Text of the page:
CNN’s article, “Young adult cannabis consumers nearly twice as likely to suffer from a heart attack, research shows,” suffers from several biases, including tone, oversimplification, and omission.
Presence of bias:
Tone bias is apparent in the first graph and is meant to scare readers but the study – like the CNN article – “confuses absolute risk for relative risk and makes a huge deal out of 1% risk turning into a 2% risk,” Dr. Mitch Earleywine wrote on Facebook. This assessment may be an indictment of the study itself, but also illuminates the simplicity bias apparent in the CNN report on the study.
“’Some people assume that consuming cannabis is safe and can’t harm your body, but that is incorrect,’ said lead study author Dr. Karim Ladha, clinician-scientist and staff anesthesiologist at St. Michael’s Hospital and the University of Toronto in Canada. ‘There’s increasing evidence that this could potentially be harmful to you, both in the short term and the long term,’ he said.”
“Some people” is an over-generalization and the story fails to dive deeper on Ladha’s claims.
First of all, “some people” assume a lot of things that aren’t true. Most people know that inhaling smoke is not what our bodies were designed to do. Are there “some people” who smoke cannabis and think they are not being harmed in any way by that method of consumption? Sure, but there are also “some people” who believe that smoking tobacco and drinking alcohol aren’t harmful either. When compared with the well-known harms of tobacco and alcohol and the hundreds of thousands of deaths per year attributed to them, does the doctor’s comment actually warrant the level of alarm projected by this article, or does this comment actually refer to the widely-held (and evidence-backed) assumption that cannabis seems to be less harmful than other substances? Careful readers will also note Ladha’s use of the word “potentially.” He’s not being nearly as firm on his position as the article would lead the reader to believe.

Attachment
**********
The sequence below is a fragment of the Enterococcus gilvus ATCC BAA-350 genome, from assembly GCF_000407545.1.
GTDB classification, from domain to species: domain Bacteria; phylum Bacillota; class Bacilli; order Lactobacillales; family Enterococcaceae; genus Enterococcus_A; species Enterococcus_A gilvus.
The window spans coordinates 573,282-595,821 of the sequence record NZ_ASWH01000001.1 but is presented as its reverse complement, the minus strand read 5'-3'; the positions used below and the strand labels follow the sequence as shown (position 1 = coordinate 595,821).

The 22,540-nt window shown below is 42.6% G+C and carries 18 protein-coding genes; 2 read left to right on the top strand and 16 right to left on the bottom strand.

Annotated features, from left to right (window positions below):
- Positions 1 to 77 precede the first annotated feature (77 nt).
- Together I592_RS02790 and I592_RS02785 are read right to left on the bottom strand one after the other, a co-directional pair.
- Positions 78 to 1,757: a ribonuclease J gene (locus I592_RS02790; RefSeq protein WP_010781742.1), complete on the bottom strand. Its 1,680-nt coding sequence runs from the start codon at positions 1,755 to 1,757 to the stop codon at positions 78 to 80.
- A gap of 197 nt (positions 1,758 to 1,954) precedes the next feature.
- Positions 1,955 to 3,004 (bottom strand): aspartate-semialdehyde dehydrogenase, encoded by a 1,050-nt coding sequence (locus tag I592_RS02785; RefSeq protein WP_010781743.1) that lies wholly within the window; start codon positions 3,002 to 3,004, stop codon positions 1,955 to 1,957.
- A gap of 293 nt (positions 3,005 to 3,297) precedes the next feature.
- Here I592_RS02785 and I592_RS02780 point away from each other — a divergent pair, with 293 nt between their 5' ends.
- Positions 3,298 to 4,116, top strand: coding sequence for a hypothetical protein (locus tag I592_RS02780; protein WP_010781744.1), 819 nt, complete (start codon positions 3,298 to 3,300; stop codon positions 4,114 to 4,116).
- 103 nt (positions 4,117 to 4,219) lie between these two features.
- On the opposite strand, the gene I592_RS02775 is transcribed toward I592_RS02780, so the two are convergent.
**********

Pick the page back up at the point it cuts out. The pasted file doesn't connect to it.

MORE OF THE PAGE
Additionally, the article never tells us the primary ingestion method of the 73 cannabis consumers (of the 5,610) enrolled in the study who had a heart attack but the lede doesn’t take this into consideration and strikes an alarmist tone. Also, were these people smokers? Did they use any pharmaceuticals, what was their diet, any drugs, how many children?
“The study did not research how cannabis affects heart health, Ladha said, but he noted that previous research showed the drug can affect a user’s heart rate,” the article states.
Okay, where are the studies, CNN? Not including them is omission bias plain and simple. Your header says, “It can create an irregular heart rate.” Prove it.
Next, CNN shifts to the potency issue. Why? Aside from being alarmist? Did the study know the potency of the cannabis used by the 73 afflicted consumers? This is an example of simplicity bias because the narrative benefits the prohibitionist narrative that we need to keep cannabis outlawed because it is, allegedly, stronger than it was 50 years ago (which happened during prohibition, CNN).
How to remedy:
CNN included zero voices from anyone within the sphere of cannabis legalization. There are thousands of cannabis experts in the U.S. and Canada (including Dr. Mitch) that they could have reached out for comment to, but they instead relied on the study author (whose job is to defend his research) and the chair of the American Heart Association – which, it should be noted, does support removing cannabis from Schedule I under the Controlled substances act. However, their chosen expert does not speak to the study itself, but rather in oversimplified terms. The article would have certainly been fairer had the reporter included scientific voices from within the cannabis industry, referenced the health risks of other legal substances, or mentioned any of the numerous studies that have suggested potential therapeutic value of cannabis in treating a wide variety of conditions. The lede could also have been more honest, instead of implying all methods of cannabis consumption were carefully documented, which they weren’t.
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